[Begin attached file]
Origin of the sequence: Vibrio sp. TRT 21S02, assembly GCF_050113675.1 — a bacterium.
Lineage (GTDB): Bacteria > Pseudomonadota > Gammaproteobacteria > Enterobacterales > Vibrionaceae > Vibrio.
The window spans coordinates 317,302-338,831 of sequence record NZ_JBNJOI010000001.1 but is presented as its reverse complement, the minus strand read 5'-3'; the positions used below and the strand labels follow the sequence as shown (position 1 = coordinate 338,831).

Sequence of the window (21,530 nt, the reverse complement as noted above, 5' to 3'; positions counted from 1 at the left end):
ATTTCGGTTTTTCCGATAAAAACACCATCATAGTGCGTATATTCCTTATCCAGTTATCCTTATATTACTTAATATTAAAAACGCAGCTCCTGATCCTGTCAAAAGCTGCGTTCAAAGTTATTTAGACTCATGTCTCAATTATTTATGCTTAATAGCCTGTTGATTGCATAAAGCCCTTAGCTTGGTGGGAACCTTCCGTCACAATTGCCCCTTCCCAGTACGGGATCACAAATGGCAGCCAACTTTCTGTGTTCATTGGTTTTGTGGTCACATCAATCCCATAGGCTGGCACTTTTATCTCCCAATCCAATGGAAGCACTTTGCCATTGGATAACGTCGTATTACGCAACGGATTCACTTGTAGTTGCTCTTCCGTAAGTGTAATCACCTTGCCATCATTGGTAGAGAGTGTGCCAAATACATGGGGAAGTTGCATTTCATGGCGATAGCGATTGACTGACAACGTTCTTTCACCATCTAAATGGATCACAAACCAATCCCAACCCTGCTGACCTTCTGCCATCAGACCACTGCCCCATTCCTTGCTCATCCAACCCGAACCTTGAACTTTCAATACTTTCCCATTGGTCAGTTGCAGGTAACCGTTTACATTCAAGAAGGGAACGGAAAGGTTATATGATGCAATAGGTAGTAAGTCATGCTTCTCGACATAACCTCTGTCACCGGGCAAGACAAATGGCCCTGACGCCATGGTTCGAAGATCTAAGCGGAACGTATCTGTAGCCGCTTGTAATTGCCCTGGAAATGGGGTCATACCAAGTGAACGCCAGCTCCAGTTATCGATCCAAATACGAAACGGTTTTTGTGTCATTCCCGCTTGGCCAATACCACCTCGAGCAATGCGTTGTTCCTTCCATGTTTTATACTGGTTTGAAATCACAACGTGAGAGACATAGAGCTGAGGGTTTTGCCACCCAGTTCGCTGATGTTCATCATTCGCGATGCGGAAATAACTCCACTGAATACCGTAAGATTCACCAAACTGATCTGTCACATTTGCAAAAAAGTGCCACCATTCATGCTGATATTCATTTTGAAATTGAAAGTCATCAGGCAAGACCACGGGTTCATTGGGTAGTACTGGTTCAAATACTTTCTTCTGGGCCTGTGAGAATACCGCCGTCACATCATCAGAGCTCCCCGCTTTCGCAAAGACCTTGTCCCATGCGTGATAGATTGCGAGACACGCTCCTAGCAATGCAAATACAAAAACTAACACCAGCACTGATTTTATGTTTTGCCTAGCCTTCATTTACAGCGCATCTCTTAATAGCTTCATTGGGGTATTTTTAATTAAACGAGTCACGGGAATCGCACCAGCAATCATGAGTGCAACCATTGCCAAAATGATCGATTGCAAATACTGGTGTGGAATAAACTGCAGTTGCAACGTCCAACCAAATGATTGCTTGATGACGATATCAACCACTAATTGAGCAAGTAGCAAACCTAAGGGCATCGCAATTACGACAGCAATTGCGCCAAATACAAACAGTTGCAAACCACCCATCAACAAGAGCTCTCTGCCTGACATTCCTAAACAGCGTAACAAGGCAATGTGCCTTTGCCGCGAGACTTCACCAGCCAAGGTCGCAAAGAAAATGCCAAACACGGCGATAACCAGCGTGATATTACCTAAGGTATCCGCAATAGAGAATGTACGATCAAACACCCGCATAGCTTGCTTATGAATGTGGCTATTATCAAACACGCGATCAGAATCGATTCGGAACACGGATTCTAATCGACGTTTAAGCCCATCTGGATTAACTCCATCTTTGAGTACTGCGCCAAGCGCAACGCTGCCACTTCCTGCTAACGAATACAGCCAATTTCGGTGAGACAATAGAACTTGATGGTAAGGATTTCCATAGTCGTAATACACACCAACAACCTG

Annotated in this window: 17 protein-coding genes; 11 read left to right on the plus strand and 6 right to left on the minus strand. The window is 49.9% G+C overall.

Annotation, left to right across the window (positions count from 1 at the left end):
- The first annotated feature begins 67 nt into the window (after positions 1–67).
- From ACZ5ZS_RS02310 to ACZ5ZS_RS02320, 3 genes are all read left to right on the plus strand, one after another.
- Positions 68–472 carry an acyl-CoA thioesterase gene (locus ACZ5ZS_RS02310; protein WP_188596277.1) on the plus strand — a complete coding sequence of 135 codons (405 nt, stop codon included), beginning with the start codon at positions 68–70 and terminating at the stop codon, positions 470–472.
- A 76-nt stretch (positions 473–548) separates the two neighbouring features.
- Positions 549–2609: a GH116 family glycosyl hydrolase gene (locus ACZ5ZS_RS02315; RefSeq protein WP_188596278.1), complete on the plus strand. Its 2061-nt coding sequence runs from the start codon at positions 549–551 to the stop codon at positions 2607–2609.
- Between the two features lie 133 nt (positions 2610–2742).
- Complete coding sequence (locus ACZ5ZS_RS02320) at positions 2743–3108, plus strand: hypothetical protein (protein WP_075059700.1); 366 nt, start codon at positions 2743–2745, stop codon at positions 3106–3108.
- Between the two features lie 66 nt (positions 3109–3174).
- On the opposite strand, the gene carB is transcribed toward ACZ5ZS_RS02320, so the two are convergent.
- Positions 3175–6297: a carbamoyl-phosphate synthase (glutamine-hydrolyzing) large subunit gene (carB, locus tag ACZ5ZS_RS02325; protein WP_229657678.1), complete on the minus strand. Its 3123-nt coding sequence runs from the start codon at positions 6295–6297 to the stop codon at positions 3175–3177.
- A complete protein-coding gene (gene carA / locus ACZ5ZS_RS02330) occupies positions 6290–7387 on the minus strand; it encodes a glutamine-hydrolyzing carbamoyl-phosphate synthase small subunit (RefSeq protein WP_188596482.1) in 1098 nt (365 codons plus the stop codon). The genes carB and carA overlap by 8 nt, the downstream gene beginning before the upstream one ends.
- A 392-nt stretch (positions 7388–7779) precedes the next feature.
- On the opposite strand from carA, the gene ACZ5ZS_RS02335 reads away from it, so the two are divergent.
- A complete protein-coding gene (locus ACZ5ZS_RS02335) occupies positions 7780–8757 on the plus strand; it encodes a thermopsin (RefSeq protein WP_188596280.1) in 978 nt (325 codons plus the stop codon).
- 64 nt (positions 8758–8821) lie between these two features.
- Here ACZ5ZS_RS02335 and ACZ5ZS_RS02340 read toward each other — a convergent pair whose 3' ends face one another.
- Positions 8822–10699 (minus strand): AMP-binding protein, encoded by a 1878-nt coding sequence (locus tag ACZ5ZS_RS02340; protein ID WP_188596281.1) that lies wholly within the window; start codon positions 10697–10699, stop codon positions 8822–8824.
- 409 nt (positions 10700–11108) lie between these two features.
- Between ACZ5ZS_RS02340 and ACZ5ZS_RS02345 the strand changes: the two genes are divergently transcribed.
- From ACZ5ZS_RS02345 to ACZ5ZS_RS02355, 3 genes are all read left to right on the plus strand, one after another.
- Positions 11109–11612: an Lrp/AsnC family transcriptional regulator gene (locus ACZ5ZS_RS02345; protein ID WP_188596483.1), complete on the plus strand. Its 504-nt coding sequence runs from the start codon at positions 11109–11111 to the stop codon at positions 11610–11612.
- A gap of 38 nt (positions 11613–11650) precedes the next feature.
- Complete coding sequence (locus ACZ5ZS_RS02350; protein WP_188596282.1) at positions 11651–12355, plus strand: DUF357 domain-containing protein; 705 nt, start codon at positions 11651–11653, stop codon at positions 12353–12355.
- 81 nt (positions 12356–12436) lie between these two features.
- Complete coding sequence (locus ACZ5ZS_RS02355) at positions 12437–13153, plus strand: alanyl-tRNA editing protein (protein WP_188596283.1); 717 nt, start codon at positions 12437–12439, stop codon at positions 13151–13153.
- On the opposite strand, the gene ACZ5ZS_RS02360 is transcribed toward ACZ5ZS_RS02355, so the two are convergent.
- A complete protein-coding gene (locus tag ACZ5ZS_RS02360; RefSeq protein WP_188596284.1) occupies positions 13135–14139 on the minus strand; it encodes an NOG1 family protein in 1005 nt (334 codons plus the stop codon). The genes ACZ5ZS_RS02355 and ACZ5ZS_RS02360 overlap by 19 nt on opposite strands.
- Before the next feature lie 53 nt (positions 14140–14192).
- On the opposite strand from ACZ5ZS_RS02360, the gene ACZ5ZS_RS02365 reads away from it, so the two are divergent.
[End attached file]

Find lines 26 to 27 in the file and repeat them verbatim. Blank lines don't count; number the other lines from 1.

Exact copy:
- Between ACZ5ZS_RS02340 and ACZ5ZS_RS02345 the strand changes: the two genes are divergently transcribed.
- From ACZ5ZS_RS02345 to ACZ5ZS_RS02355, 3 genes are all read left to right on the plus strand, one after another.